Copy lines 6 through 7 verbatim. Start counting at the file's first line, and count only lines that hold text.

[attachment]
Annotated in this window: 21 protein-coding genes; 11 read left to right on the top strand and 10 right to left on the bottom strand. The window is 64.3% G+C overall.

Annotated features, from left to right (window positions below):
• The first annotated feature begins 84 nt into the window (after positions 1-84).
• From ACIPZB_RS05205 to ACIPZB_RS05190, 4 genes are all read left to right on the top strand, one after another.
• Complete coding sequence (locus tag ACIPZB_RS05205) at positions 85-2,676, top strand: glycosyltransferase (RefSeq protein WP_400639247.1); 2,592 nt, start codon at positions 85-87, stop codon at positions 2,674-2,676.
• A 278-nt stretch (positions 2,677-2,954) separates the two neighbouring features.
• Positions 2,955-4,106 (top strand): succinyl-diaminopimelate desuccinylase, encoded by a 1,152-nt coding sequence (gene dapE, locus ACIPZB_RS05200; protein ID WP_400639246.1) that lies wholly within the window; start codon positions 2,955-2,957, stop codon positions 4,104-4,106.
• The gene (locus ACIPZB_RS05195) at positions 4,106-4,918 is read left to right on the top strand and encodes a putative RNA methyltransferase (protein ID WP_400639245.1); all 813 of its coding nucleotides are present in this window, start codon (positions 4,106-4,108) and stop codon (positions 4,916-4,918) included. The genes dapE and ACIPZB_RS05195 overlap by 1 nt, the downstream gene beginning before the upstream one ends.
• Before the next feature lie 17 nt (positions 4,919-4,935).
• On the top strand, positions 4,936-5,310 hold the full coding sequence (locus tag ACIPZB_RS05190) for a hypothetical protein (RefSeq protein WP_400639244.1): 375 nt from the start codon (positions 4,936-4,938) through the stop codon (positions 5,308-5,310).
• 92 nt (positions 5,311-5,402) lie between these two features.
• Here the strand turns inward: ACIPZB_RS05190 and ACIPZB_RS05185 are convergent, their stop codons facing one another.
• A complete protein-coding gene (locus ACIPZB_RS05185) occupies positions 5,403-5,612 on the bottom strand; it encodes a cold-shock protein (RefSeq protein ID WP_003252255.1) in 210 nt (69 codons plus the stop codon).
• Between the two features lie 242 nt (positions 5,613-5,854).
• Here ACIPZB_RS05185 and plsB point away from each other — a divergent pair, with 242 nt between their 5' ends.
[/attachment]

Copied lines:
• A 278-nt stretch (positions 2,677-2,954) separates the two neighbouring features.
• Positions 2,955-4,106 (top strand): succinyl-diaminopimelate desuccinylase, encoded by a 1,152-nt coding sequence (gene dapE, locus ACIPZB_RS05200; protein ID WP_400639246.1) that lies wholly within the window; start codon positions 2,955-2,957, stop codon positions 4,104-4,106.